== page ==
Trojan fans have been in luck these past few months. Judging by the new kits appearing of late, the ol T-28 seems to be a popular with manufacturers right now. Designed in the early 1950s to replace the T-6 Texan / Harvard, I can see the attraction. Theres nothing pretty about it, but it certainly has character, blended with a functional, rugged appearance.
Manufactured by North American Aviation the Trojan was no slouch; early variants were capable of around 280mph, with later versions exceeding 340mph. Its fitting, therefore, that this model doesnt hang around either, thanks to Parkzone fitting a powerful 480 960kV brushless motor system that gives the model a very decent turn of speed, sufficient to satisfy even the most experienced flyer.
Distributed in the UK by Horizon Hobby, the Parkzone model range has been designed, to quote the brochure, for experienced R/C pilots. In truth, intermediate flyers or indeed anyone whos comfortable with a low-wing model will be at home with this one. The T-28 is an RTF (Ready To Fly) package and, as such, the model is supplied pre-built and comes complete with transmitter, Li-Po flight battery, 12V balancer charger, dry cell transmitter batteries and a spare propeller. Have a closer look and youll see the required micro servos and receiver sitting pretty in the model, ready for action – never before has the phrase plug and play been more apt. Digital servos operate rudder and elevator, and all the servos are standard three-wire units that should see service beyond the lifespan of the model. The Tx is an attractive 5-channel unit with dual rates for elevator and aileron, standard mechanical trim sliders and servo reversing.Article continues below…
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In a departure from previous Parkzone offerings the T-28 is moulded from a material that Horizon call Z-foam; its not unlike Elapor but has a softer, almost soapy feel by comparison and is more resilient. As a result the T-28 is capable of taking more than a few knocks along the way without reflecting the hangar rash that we now accept as an occupational hazard with foamies.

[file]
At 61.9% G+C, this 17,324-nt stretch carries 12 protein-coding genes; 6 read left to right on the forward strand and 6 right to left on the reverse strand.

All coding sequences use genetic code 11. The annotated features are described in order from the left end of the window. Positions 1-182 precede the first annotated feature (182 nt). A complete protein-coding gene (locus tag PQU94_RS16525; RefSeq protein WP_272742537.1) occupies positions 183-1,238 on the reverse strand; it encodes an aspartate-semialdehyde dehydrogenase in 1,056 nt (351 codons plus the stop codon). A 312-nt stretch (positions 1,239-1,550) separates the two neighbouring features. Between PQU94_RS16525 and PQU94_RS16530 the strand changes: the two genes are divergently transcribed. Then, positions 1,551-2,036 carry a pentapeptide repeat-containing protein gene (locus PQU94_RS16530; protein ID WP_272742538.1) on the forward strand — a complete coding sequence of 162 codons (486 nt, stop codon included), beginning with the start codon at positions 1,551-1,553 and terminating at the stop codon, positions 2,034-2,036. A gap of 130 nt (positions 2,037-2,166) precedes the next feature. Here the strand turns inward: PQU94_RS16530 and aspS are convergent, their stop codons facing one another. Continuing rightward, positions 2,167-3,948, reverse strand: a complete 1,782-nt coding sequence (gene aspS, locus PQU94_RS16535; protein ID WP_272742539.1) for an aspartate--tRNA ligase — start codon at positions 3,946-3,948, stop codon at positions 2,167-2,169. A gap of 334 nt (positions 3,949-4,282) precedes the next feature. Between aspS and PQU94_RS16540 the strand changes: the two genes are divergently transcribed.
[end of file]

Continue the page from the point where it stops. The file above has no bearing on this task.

The pre-fitted brushless outrunner is fed via an E-flite 25A speed controller (ESC) from a 3s 18C 1800mAh Li-Po battery. Its worth noting that the standard off-the-shelf ESC can be re-programmed to taste and that the motor pulls 18A at full throttle, which equates to a system providing a healthy 100W/lb. Flight preparation really doesnt take very long. Slot the tail feathers in place, clip on the landing gear, connect the pushrod clevises, charge the Li-Po and check everything prior to flight; job done. Incidentally, the charger will handle 2-cell JST-XH plugged Li-Pos as well as the supplied 3-cell Li-Po.Article continues below…
As weve come to expect from Horizon the instructions are excellent and leave nothing to chance. Ive just two things to report as far as assembly was concerned: an ill-fitting wing retention bolt and a broken clevis. Fortunately, my spares box came to the rescue in both cases.
The ample static thrust from the motor and 91/2 x 71/2 prop leaves you in little doubt that the model will get away. In fact itll ROG from short grass, although if doing so Id recommend you bend the steerable nose leg forward to improve the ground handling and reduce the risk of the wheel digging in on take-off… The voice of experience! Solo hand-launching by the pilot poses no problems; the stable nature of the model means there should be no surprises near the ground, and the healthy power-to-weight ratio sees it simply lift clean out of the hand without losing height.Article continues below…